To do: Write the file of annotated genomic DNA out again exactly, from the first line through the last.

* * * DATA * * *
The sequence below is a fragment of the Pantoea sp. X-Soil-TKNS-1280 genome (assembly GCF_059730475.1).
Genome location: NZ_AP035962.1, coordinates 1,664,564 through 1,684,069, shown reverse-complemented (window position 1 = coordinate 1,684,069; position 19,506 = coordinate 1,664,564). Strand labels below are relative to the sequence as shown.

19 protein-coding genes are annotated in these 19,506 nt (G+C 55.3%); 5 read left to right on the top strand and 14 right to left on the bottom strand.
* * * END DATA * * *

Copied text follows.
The sequence below is a fragment of the Pantoea sp. X-Soil-TKNS-1280 genome (assembly GCF_059730475.1).
Genome location: NZ_AP035962.1, coordinates 1,664,564 through 1,684,069, shown reverse-complemented (window position 1 = coordinate 1,684,069; position 19,506 = coordinate 1,664,564). Strand labels below are relative to the sequence as shown.

19 protein-coding genes are annotated in these 19,506 nt (G+C 55.3%); 5 read left to right on the top strand and 14 right to left on the bottom strand.